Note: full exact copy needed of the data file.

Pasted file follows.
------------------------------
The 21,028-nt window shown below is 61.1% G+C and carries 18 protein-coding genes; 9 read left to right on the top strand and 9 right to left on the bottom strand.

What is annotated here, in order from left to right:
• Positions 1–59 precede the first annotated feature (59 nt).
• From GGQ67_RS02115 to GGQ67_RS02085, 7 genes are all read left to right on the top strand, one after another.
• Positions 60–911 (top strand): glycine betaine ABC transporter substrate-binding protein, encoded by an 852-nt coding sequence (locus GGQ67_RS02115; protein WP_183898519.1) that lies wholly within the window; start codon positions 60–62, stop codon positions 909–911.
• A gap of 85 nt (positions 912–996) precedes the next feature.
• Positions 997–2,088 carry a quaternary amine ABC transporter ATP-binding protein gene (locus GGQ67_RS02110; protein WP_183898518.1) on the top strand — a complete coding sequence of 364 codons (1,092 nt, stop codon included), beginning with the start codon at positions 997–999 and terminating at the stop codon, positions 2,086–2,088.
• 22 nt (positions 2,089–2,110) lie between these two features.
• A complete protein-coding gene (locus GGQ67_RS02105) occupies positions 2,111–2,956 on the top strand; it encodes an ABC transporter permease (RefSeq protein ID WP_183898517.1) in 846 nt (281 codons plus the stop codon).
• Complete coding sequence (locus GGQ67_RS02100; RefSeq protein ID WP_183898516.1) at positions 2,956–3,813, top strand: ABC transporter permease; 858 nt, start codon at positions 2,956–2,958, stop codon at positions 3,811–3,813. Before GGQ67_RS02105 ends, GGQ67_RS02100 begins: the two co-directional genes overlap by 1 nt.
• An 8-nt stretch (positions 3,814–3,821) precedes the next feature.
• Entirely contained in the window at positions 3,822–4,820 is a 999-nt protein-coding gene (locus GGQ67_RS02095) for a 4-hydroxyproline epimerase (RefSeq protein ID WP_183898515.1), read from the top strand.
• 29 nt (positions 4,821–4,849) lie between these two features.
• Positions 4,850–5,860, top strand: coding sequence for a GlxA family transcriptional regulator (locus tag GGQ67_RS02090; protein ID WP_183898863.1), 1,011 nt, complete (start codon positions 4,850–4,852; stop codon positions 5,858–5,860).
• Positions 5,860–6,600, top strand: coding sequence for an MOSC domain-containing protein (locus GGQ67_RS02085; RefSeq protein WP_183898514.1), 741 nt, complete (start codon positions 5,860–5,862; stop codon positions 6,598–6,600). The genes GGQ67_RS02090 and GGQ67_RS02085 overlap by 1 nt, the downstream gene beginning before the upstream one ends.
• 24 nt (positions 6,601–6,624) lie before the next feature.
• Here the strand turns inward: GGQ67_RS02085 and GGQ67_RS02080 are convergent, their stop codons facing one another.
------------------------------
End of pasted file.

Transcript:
The 21,028-nt window shown below is 61.1% G+C and carries 18 protein-coding genes; 9 read left to right on the top strand and 9 right to left on the bottom strand.

What is annotated here, in order from left to right:
• Positions 1–59 precede the first annotated feature (59 nt).
• From GGQ67_RS02115 to GGQ67_RS02085, 7 genes are all read left to right on the top strand, one after another.
• Positions 60–911 (top strand): glycine betaine ABC transporter substrate-binding protein, encoded by an 852-nt coding sequence (locus GGQ67_RS02115; protein WP_183898519.1) that lies wholly within the window; start codon positions 60–62, stop codon positions 909–911.
• A gap of 85 nt (positions 912–996) precedes the next feature.
• Positions 997–2,088 carry a quaternary amine ABC transporter ATP-binding protein gene (locus GGQ67_RS02110; protein WP_183898518.1) on the top strand — a complete coding sequence of 364 codons (1,092 nt, stop codon included), beginning with the start codon at positions 997–999 and terminating at the stop codon, positions 2,086–2,088.
• 22 nt (positions 2,089–2,110) lie between these two features.
• A complete protein-coding gene (locus GGQ67_RS02105) occupies positions 2,111–2,956 on the top strand; it encodes an ABC transporter permease (RefSeq protein ID WP_183898517.1) in 846 nt (281 codons plus the stop codon).
• Complete coding sequence (locus GGQ67_RS02100; RefSeq protein ID WP_183898516.1) at positions 2,956–3,813, top strand: ABC transporter permease; 858 nt, start codon at positions 2,956–2,958, stop codon at positions 3,811–3,813. Before GGQ67_RS02105 ends, GGQ67_RS02100 begins: the two co-directional genes overlap by 1 nt.
• An 8-nt stretch (positions 3,814–3,821) precedes the next feature.
• Entirely contained in the window at positions 3,822–4,820 is a 999-nt protein-coding gene (locus GGQ67_RS02095) for a 4-hydroxyproline epimerase (RefSeq protein ID WP_183898515.1), read from the top strand.
• 29 nt (positions 4,821–4,849) lie between these two features.
• Positions 4,850–5,860, top strand: coding sequence for a GlxA family transcriptional regulator (locus tag GGQ67_RS02090; protein ID WP_183898863.1), 1,011 nt, complete (start codon positions 4,850–4,852; stop codon positions 5,858–5,860).
• Positions 5,860–6,600, top strand: coding sequence for an MOSC domain-containing protein (locus GGQ67_RS02085; RefSeq protein WP_183898514.1), 741 nt, complete (start codon positions 5,860–5,862; stop codon positions 6,598–6,600). The genes GGQ67_RS02090 and GGQ67_RS02085 overlap by 1 nt, the downstream gene beginning before the upstream one ends.
• 24 nt (positions 6,601–6,624) lie before the next feature.
• Here the strand turns inward: GGQ67_RS02085 and GGQ67_RS02080 are convergent, their stop codons facing one another.